Good times are on the anvil for the hitherto harassed employees of the organized sector in India. While there has been an endless debate on mobile portability, PF portability is on course for a quiet, unceremonious debut. Come October 16, one will soon be able to make career moves across states, companies and domains without being bogged down by the thought of transferring money held in the provident fund. If the hitherto moribund Employees Provident Fund Organisation(EPFO) is able to deliver on its ambitious promise to provide portable Universal Account Numbers (UAN), a subscriber (employee) would be allotted a centralized number on the lines of a savings bank account to channelize all the PF dues irrespective of the number and change of employers.
Going by the established practice in independent India, every new employee was given a PF number and one was expected to transfer money from the old PF account into the new one. People would prefer to withdraw the amount as transferring accounts from one employer to another was a cumbersome process, involved a painstaking waiting period and a loss on the interest accrued in the interim period.
A universal account number will allow portability of provident fund number. The PF subscribers (employees) would be allotted a one-time UAN, or Universal account number, linked with the PF account. On joining a new company, employees would be given a new member-id linked to the UAN. The employees will also have a custom-made login id to view transfer claims and update their personal details on the epfindia.com site. The UAN number will simplify the funds transfer process, associated with the job change, thereby making the PF account portable for the 4.17 crore contributing subscribers of EPFO. The employers will be allotted LIN after registration on the website and this will operate through a unique LIN (ShramPehchanSankhya) for each employer.
In the organized sector, a certain sum is deducted from employees’ salaries and there is a commensurate contribution from the employer towards the workers’ retirement funds. A total of 12% of the monthly salary goes into the EPF account and the employer contributes the same amount. Of the employer’s contribution, 8.33% goes into the Employees’ Pension Scheme, which offers pension after the age of 58 years. The move towards PF portability would enable the employees / workers to retain their provident fund savings even after changing jobs and enjoy uninterrupted gains on their corpus, as the PF accounts deliver compounded annual returns of 8-9%, depending on the prevailing market situation. (The EPFO declared an interest rate of 8.75% for FY14). The withdrawal, after five years, would be completely tax-free and one need not be in the same workplace throughout the period. More importantly, the rate of PF returns are at par with other debt market instruments. The permanent PF account number will also enable the non-formal construction and other workers, who make frequent changes in contractors and workplaces, to enjoy social security benefits.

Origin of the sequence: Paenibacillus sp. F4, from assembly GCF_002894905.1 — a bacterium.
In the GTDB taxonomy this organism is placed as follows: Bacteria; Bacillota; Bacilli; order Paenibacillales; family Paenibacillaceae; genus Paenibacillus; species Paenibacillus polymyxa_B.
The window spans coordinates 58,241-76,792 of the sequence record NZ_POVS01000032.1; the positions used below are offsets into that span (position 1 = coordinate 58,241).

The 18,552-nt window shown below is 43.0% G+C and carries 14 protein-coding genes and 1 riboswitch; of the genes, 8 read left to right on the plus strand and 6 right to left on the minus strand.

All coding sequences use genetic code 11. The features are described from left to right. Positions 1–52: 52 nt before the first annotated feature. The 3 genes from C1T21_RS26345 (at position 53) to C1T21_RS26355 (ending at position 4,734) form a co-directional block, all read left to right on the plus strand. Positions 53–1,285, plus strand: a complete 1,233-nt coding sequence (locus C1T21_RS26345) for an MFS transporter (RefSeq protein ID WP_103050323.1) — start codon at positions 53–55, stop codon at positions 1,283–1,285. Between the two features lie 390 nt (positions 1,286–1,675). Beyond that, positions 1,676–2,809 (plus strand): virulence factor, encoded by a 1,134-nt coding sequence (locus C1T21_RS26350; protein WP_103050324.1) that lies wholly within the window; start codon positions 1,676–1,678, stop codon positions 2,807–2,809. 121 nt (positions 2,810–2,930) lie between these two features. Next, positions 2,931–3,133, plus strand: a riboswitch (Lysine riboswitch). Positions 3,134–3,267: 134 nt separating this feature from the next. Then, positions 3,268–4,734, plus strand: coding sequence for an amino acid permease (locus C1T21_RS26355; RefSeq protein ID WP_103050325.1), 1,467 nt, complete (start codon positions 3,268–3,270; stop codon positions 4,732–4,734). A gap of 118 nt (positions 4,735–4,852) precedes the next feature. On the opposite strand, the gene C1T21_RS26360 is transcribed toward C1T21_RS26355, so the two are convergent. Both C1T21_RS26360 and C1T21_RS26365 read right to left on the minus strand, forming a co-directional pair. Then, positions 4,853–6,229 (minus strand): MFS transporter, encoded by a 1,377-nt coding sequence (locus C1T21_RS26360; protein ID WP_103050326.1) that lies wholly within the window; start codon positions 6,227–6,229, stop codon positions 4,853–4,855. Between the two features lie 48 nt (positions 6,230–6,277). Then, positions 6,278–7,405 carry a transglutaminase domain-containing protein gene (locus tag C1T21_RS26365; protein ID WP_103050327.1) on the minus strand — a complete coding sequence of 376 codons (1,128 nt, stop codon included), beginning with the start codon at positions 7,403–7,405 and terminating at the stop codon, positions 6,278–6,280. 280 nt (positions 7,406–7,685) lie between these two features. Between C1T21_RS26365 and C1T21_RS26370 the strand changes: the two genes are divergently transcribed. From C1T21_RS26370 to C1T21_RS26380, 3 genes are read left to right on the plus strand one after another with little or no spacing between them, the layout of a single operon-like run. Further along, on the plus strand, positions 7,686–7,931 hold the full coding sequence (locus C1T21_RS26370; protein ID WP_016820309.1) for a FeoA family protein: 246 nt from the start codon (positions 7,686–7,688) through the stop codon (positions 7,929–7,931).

Getting a slice of the Equity pie
The major chunk of the EPFO corpus is invested in defensive government bonds and less than a per cent in bonds issued by the private sector.The EPFO can invest up to 5 per cent of its corpus in money market instruments, including mutual funds and equity-linked schemes, according to the overseeing labour ministry. This could result in a sizeable infusion of liquidity into the equity space. However, EPFO has not yet warmed up to the idea and for obvious reasons.
Gains and pains
There is a perception that equities consistently outperform government securities over the long-term horizon. Moreover, it is believed that investing a small chunk of the PF money into the stock markets will support prices and confidence levels, and boost the capital markets as a whole. However, this is far from the truth.
While equities tend to outperform government securitiesover the distant horizon, the day-to-day fluctuations in stock price movements could ruffle many a feather in the short term. Given that most of the PF contributors belong to the lower rung of society, where PF money constitutes their only mode of saving, the damage could indeed be life-damaging and irreversible.
The theoretical notion that equities surpass government securities in performance may turn out to be far-fetched as the EPFO fund managers entrusted with stock investment decisions may not always enjoy a free hand in making the right investment choices, given the conflicting political pulls and pressures.
The possible entry of EPFO also carries the danger of market manipulation. As the Employee’s Provident Fund organization will be a major market player, just as Unit Trust of India, there is a real risk of businessmen successfully colludingwith politicians connected with EPFO to muddy the waters for the small investor who takes the EPF route to market investing.
Moreover, the transfer of PF money into equities could translate into higher interest rates and the resultant rise could lead to more bond buying (and equity selling), defeating the very exercise of giving a fillip to the equity bourses.
The matter seems to be settled ,atleast for now.